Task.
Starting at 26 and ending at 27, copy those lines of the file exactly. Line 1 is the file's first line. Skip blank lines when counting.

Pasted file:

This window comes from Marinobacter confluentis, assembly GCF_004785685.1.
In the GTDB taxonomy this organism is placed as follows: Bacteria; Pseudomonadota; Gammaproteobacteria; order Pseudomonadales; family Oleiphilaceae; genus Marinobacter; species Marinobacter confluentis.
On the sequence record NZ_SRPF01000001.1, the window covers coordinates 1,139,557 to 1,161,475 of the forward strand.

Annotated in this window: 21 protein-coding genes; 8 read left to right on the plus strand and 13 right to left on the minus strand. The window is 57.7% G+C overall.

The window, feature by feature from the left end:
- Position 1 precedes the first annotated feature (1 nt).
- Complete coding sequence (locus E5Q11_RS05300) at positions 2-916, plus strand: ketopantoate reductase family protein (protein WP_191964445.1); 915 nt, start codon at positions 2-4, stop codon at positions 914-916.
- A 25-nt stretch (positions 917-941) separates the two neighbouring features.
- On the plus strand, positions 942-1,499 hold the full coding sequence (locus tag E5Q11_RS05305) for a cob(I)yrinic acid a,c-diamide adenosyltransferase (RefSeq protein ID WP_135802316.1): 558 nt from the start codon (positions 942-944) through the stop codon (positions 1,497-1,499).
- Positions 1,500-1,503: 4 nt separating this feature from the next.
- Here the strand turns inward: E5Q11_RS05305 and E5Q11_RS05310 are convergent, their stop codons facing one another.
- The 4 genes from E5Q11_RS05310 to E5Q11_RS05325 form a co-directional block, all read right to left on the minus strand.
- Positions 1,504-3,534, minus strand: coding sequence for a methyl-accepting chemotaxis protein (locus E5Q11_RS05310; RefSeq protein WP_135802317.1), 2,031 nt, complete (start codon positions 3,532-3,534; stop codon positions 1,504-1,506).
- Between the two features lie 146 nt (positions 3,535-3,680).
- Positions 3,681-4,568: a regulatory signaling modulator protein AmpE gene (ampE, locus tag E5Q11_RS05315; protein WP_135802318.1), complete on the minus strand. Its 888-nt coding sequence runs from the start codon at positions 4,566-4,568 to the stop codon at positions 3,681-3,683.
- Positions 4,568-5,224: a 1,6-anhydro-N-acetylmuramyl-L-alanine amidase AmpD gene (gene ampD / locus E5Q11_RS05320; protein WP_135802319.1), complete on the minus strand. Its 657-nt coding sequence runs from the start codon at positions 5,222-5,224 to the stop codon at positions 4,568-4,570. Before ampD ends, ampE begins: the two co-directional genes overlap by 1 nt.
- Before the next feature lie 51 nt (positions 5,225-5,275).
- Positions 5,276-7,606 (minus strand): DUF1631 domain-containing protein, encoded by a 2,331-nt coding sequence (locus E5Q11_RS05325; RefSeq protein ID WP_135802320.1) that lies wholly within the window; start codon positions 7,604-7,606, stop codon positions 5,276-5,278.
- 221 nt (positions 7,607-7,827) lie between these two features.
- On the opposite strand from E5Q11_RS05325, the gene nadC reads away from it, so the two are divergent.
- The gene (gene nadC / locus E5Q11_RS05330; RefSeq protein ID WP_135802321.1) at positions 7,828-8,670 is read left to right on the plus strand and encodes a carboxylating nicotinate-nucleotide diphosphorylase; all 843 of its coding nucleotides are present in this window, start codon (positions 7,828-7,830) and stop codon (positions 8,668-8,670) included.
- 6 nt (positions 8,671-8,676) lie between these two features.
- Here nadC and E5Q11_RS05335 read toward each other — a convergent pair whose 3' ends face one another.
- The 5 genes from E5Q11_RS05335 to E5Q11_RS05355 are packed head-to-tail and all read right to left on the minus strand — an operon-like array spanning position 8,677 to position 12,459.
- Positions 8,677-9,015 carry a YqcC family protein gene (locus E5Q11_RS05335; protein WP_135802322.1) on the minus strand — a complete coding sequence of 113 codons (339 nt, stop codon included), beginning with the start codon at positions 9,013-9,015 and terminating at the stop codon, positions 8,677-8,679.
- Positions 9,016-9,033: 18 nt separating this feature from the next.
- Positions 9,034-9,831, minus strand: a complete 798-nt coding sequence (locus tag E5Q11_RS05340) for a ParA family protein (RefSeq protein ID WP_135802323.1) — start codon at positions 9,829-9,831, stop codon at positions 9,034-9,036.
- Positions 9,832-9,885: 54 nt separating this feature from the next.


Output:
- Positions 9,016-9,033: 18 nt separating this feature from the next.
- Positions 9,034-9,831, minus strand: a complete 798-nt coding sequence (locus tag E5Q11_RS05340) for a ParA family protein (RefSeq protein ID WP_135802323.1) — start codon at positions 9,829-9,831, stop codon at positions 9,034-9,036.